'Butcher's Crossing' Is A Decent Western Drama
By Sal LoCicero | October 28, 2023
Debuted at TIFF last year in September (and now showing in select theaters), Nicolas Cage’s semi-latest western feature ‘Butcher’s Crossing’ shows Cage, in the 1870s, dedicated to hunting buffalo even if that means putting his (and others) mental and physical health at risk for several months, in an adaptation of John Edward Williams’ book published in 1960.
Nicolas Cage has been making a smooth comeback in Hollywood, although he continues to accept roles for films with a similar financial budget as ‘Butcher’s Crossing’, he has returned to features purchased by major distributors. While this film isn’t (at all) a comeback, it still offers not only a strong performance by Cage as well as Fred Heckinger but a solid direction from Gabe Polsky.
With an average script, both the directing and acting truly help this stand just slightly above many other straight-to-VOD movies. Gabe Posky is able to show enough of his cinematic vision for us to see the talent - that has yet to be fully explored - inside of him.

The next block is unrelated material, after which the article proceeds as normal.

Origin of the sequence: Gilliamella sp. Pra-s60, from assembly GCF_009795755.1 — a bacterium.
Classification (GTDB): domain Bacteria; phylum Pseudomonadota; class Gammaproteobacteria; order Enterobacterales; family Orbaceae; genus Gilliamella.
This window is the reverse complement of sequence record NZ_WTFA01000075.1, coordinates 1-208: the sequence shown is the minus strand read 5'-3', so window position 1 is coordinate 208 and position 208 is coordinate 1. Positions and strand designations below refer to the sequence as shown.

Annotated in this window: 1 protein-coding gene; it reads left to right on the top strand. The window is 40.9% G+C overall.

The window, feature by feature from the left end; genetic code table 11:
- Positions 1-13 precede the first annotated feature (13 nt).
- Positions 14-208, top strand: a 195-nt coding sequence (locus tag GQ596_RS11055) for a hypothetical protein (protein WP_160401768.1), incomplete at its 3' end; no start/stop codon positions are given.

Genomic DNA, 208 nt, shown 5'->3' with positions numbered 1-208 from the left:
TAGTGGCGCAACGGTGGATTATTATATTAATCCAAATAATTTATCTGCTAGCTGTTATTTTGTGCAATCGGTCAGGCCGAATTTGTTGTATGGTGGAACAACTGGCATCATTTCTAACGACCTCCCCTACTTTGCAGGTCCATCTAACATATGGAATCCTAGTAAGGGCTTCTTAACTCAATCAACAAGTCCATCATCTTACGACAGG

The first 20 minutes focuses on Will Andrews (Fred Heckinger), a College dropout, who is trying to seek his own destiny where he eventually meets Miller (Cage) and asks to join him for Buffalo hunting with his two fellow men. Once the story is actually in motion is when it gets really interesting. As Miller becomes so obsessed with hunting Buffalo, the job turns increasingly difficult for his team as the seasons go by.
The switch in genre is what keeps you invested, what was originally just another western drama turns into a psychological thriller with all four men questioning each other and their well being. Seeing Cage slowly lose his sanity is as entertaining and intense. In one scene, where Cage gets to let off his famous “Nic Cage” steem, it does come off as humorous which seems to have been (most likely) intentional. There is one other sequence in the movie that is (obviously) meant to be tragic for a certain character, however the execution does not work at all and only makes for the audience to laugh hysterically.
The final scene is very well directed and gives off an appropriate melancholy feel that fits the emotions that our main character lets out.
Some may consider this to be Nic Cage’s ‘Killers of the Flower Moon’, given the fact that this is also a western film and it was released near the end of October, but ‘Butcher’s Crossing’ is a solid western - and psychological - drama.
What are your thoughts?